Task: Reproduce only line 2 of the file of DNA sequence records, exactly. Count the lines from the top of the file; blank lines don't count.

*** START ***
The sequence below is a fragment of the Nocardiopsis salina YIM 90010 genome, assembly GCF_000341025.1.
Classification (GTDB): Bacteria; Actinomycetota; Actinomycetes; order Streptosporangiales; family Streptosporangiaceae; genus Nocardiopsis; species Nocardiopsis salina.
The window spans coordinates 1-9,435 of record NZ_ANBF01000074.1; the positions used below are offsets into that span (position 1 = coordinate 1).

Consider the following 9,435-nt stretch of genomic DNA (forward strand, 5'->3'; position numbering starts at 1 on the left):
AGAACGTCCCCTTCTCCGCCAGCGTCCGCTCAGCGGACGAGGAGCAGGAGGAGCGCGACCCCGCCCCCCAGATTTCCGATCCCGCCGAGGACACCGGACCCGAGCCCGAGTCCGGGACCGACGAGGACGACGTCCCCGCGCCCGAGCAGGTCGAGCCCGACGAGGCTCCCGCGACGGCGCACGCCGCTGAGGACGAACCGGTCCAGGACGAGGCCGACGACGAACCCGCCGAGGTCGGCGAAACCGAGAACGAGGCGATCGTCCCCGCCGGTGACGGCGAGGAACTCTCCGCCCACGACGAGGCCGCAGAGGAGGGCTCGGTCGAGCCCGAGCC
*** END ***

Classification (GTDB): Bacteria; Actinomycetota; Actinomycetes; order Streptosporangiales; family Streptosporangiaceae; genus Nocardiopsis; species Nocardiopsis salina.